Effect of a Tertiary Butyl Group on Polar Solvation Dynamics in Aqueous Solution: A Computational Approach
journal contributionposted on 25.09.2017, 00:00 by Esther Heid, Christian Schröder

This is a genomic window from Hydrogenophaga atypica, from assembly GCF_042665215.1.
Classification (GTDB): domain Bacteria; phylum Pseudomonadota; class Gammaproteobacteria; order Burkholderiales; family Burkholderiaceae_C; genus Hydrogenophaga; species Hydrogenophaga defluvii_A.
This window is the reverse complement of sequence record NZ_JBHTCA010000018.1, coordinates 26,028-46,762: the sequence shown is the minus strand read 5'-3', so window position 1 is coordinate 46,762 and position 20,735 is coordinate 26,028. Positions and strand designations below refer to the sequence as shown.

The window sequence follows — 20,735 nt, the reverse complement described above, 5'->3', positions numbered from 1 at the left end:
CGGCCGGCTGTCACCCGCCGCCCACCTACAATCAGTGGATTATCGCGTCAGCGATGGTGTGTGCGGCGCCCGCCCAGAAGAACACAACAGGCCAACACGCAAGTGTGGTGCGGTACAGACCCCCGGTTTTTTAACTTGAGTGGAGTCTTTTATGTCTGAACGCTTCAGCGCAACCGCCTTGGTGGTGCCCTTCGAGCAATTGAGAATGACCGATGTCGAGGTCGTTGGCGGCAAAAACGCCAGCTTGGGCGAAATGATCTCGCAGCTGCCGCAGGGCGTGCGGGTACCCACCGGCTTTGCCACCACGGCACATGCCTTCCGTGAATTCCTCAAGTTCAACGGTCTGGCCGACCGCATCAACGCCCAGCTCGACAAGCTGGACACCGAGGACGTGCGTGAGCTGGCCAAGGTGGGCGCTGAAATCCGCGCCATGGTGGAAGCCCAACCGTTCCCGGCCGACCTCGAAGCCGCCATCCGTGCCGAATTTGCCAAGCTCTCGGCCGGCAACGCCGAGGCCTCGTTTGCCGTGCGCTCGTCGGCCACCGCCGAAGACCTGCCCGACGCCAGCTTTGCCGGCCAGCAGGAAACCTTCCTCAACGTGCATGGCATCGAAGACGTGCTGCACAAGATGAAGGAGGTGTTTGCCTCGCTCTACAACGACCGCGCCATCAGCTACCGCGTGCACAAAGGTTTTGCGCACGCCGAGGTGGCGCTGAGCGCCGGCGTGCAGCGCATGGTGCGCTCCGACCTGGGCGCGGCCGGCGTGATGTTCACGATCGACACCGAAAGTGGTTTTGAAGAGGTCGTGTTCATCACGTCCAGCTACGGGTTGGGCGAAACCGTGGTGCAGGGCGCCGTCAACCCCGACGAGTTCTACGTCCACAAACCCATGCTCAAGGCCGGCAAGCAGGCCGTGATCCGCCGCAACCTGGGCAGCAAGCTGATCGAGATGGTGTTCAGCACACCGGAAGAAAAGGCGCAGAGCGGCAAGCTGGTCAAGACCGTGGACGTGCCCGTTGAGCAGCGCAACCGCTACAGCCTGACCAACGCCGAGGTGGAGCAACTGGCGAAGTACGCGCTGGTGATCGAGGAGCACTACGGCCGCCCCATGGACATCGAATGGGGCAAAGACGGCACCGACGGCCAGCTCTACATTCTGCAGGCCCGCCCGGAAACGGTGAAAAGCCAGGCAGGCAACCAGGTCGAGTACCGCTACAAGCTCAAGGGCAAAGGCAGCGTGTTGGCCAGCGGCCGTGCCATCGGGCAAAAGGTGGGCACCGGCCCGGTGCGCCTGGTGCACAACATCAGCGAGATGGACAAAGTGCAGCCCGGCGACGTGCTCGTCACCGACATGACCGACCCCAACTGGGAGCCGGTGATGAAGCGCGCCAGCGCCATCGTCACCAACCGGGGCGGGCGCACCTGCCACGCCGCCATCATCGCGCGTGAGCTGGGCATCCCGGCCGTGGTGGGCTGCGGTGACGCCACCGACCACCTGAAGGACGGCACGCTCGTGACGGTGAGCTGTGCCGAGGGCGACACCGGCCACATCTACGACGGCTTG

The current computational study investigates the changes in solvation dynamics of water when introducing hydrophobic side chains to the molecular probe N-methyl-6-oxyquinolinium betaine. High-precision transient fluorescence and absorption measurements published in the companion article (10.1021/acs.jpcb.7b05031) revealed an influence of hydrophobic side chain alterations on the observed solvation dynamics of a chromophore in water. As the influence of shape, size, and structure of chromophores on the time-dependent Stokes shift was so far thought to play a role only in slowly rotating solvents compared to the solute or if the hydrogen bonding ability of the solute changes, this finding is quite unexpected. Analysis of the time-dependent Stokes shift obtained from nonequilibrium simulations corroborates experimental retardation factors and activation energies, and indicates that solute motion, namely vibration, is mainly responsible for the observed retardation of solvation dynamics. The faster dynamics around the smaller chromophore is in fact achieved by some normal modes located at the pyridinium part of the chromophore. Rotation also contributes to a very small extent to hydration dynamics, but for small and large derivatives alike. Local residence times furthermore reveal slight retardations in the first solvent shell around the chromophores. The current picture of the solute acting as a passive molecular probe therefore needs to be revised even for solvents like water.